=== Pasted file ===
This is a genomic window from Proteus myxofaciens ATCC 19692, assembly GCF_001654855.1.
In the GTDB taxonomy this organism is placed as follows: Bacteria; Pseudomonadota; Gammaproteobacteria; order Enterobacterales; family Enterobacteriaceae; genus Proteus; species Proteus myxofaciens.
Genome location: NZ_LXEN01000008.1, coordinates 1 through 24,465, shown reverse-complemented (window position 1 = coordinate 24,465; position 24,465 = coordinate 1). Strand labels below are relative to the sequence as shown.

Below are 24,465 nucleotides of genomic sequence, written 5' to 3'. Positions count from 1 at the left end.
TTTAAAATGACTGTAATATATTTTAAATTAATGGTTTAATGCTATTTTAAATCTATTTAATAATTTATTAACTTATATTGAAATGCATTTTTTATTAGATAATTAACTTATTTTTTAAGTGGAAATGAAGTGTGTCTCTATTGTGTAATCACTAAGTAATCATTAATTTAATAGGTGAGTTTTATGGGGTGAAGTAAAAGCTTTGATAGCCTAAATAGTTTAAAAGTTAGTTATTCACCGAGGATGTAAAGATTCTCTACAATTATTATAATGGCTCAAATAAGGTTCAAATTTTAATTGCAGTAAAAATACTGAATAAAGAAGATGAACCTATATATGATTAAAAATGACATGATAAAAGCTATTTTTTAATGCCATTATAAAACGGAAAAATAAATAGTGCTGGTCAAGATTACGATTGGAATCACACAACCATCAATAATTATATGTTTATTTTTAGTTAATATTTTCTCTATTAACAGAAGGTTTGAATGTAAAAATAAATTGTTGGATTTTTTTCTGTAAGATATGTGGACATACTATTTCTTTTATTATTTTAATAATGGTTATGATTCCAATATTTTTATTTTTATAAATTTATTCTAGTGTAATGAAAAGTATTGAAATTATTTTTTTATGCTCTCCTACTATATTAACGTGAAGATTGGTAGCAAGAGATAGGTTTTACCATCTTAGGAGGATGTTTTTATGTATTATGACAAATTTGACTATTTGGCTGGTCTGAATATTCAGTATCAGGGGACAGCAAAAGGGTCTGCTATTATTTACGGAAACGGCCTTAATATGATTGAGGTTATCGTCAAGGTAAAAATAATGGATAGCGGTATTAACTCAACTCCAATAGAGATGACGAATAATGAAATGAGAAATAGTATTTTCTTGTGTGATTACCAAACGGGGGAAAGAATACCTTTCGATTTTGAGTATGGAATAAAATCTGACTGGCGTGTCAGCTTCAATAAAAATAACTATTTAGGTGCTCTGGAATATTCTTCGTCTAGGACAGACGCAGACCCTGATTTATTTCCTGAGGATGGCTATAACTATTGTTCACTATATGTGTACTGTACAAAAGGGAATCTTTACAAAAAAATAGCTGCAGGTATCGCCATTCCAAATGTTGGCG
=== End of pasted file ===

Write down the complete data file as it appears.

This is a genomic window from Proteus myxofaciens ATCC 19692, assembly GCF_001654855.1.
In the GTDB taxonomy this organism is placed as follows: Bacteria; Pseudomonadota; Gammaproteobacteria; order Enterobacterales; family Enterobacteriaceae; genus Proteus; species Proteus myxofaciens.
Genome location: NZ_LXEN01000008.1, coordinates 1 through 24,465, shown reverse-complemented (window position 1 = coordinate 24,465; position 24,465 = coordinate 1). Strand labels below are relative to the sequence as shown.

Below are 24,465 nucleotides of genomic sequence, written 5' to 3'. Positions count from 1 at the left end.
TTTAAAATGACTGTAATATATTTTAAATTAATGGTTTAATGCTATTTTAAATCTATTTAATAATTTATTAACTTATATTGAAATGCATTTTTTATTAGATAATTAACTTATTTTTTAAGTGGAAATGAAGTGTGTCTCTATTGTGTAATCACTAAGTAATCATTAATTTAATAGGTGAGTTTTATGGGGTGAAGTAAAAGCTTTGATAGCCTAAATAGTTTAAAAGTTAGTTATTCACCGAGGATGTAAAGATTCTCTACAATTATTATAATGGCTCAAATAAGGTTCAAATTTTAATTGCAGTAAAAATACTGAATAAAGAAGATGAACCTATATATGATTAAAAATGACATGATAAAAGCTATTTTTTAATGCCATTATAAAACGGAAAAATAAATAGTGCTGGTCAAGATTACGATTGGAATCACACAACCATCAATAATTATATGTTTATTTTTAGTTAATATTTTCTCTATTAACAGAAGGTTTGAATGTAAAAATAAATTGTTGGATTTTTTTCTGTAAGATATGTGGACATACTATTTCTTTTATTATTTTAATAATGGTTATGATTCCAATATTTTTATTTTTATAAATTTATTCTAGTGTAATGAAAAGTATTGAAATTATTTTTTTATGCTCTCCTACTATATTAACGTGAAGATTGGTAGCAAGAGATAGGTTTTACCATCTTAGGAGGATGTTTTTATGTATTATGACAAATTTGACTATTTGGCTGGTCTGAATATTCAGTATCAGGGGACAGCAAAAGGGTCTGCTATTATTTACGGAAACGGCCTTAATATGATTGAGGTTATCGTCAAGGTAAAAATAATGGATAGCGGTATTAACTCAACTCCAATAGAGATGACGAATAATGAAATGAGAAATAGTATTTTCTTGTGTGATTACCAAACGGGGGAAAGAATACCTTTCGATTTTGAGTATGGAATAAAATCTGACTGGCGTGTCAGCTTCAATAAAAATAACTATTTAGGTGCTCTGGAATATTCTTCGTCTAGGACAGACGCAGACCCTGATTTATTTCCTGAGGATGGCTATAACTATTGTTCACTATATGTGTACTGTACAAAAGGGAATCTTTACAAAAAAATAGCTGCAGGTATCGCCATTCCAAATGTTGGCG